By Arthur Alpert
Gosh, I hate defensive reading.
I’ve been doing it, however, for more than two years, ever since discovering that the Associated Press allows its Washington Bureau reporters to editorialize.
As memory serves, it all began when I read an Albuquerque Journal story from AP Washington that exalted the Republican candidate for president, Sen. John McCain and put down his opponent, Sen. Barack Obama.
Thinking I’d misunderstood, I read it twice more, but inescapably, this was an editorial pretending to be news.
What a shock! Not only was the Journal flouting the spirit and rules of respectable journalism but the famously reliable AP was complicit.
AP had changed, though, I learned from some web surfing; new management had given Washington Bureau staffers carte blanche to add their personal wisdom to stories.
So I assumed a defensive posture. This enabled me to see, for example, that AP Washington stories on health care reform almost always pushed for its defeat.
It would be understatement to note that this AP coverage facilitated the Journal’s campaign – in its news columns, mind you – against health reform.
(Aside for journalism teachers – for a splendid educational exercise, why not assign students to put AP stories on health reform next to stories from McClatchy, the Tribune and Washington Post, compare and discuss them.)
But I’ve seen some AP Washington accounts that are on the up and up. This makes self-defense tougher; rather than disregard all AP Washington reports in the Journal, I must evaluate each one.
It gets more complicated still. Though certain AP bylines raise my antennae more than others, those I have tagged as editorialists sometimes defy expectations. For example, today (Monday, Dec. 17, A3) Charles Babington (of whom I am suspicious) offers what looks like a straight report headlined, “Reality Sets in for Tea Party.”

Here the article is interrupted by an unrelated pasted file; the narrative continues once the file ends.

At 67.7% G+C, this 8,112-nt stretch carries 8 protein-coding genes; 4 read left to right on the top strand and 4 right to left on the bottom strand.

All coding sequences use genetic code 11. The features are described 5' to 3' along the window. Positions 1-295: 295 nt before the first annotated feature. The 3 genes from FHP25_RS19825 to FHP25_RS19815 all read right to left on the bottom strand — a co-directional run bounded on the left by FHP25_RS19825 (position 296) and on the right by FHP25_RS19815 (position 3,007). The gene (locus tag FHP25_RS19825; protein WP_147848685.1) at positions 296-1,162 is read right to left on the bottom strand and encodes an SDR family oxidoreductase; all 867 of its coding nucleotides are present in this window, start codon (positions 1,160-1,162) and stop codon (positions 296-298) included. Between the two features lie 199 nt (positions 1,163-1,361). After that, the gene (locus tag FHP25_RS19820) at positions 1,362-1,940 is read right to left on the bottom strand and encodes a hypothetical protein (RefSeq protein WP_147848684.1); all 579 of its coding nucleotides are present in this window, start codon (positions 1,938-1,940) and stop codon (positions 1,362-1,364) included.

And then there are bylines I don’t recognize, like that of Andrew Miga, whose AP Washington report on passage of the aid package for 9/11 responders ran in the Journal Thursday, Dec. 23, on A 10.
On the strength of his account, Miga may be another opinion-monger cloaked in reportorial garb.
First, in a fairly lengthy account of the bill’s passage, he ignored the Republican opposition that necessitated last-minute heroics.
And when he noted ”the bill gained momentum with help from cable TV personalities,” Miga put it this way:
“Among the biggest supporters of the package were Fox News anchor Shepard Smith and comedian and activist Jon Stewart…etc, etc.”
Whoa! That was accurate but it wasn’t the truth. Here’s what happened:
Abandoning comedy, Jon Stewart devoted his Dec. 16 show to the issue. First, he noted that all the TV networks ignored it. Only at Fox, however, he said, did that neglect cohabit with on-air “talent” pounding away at the “horror” of building an Islamic center and mosque at a site near the 9/11 crime.
Stewart proceeded to interview several 9/11 first responders, all of them ill. Finally, he pressed guest Mike Huckabee (Fox News employee and GOP presidential hopeful) about Republican obstructionism.
The show hit a chord. The next day, Dec. 17, Fox’s Shepard Smith excoriated Republican Senators blocking the bill. He said he’d watched Stewart’s show the previous night and Stewart was “exactly right.” (Please note that it took me only minutes to Google the Shepard Smith info.)
Back to Miga now – by mentioning Fox News first, he deprives the unsuspecting reader of the truth – Stewart blew the whistle that roused Smith (and others) to pressure the GOP to pass the bill.
Of course, I don’t know Miga’s intentions. Perhaps he was merely careless in omitting GOP obstructionism and crediting Fox while minimizing Stewart’s role.
Nevertheless, his story and the Journal’s use of it reminds me to keep my dukes up on reading any Journal story originating from the Associated Press’s Washington Bureau.
This need for self-defense is sad, but what’s the alternative?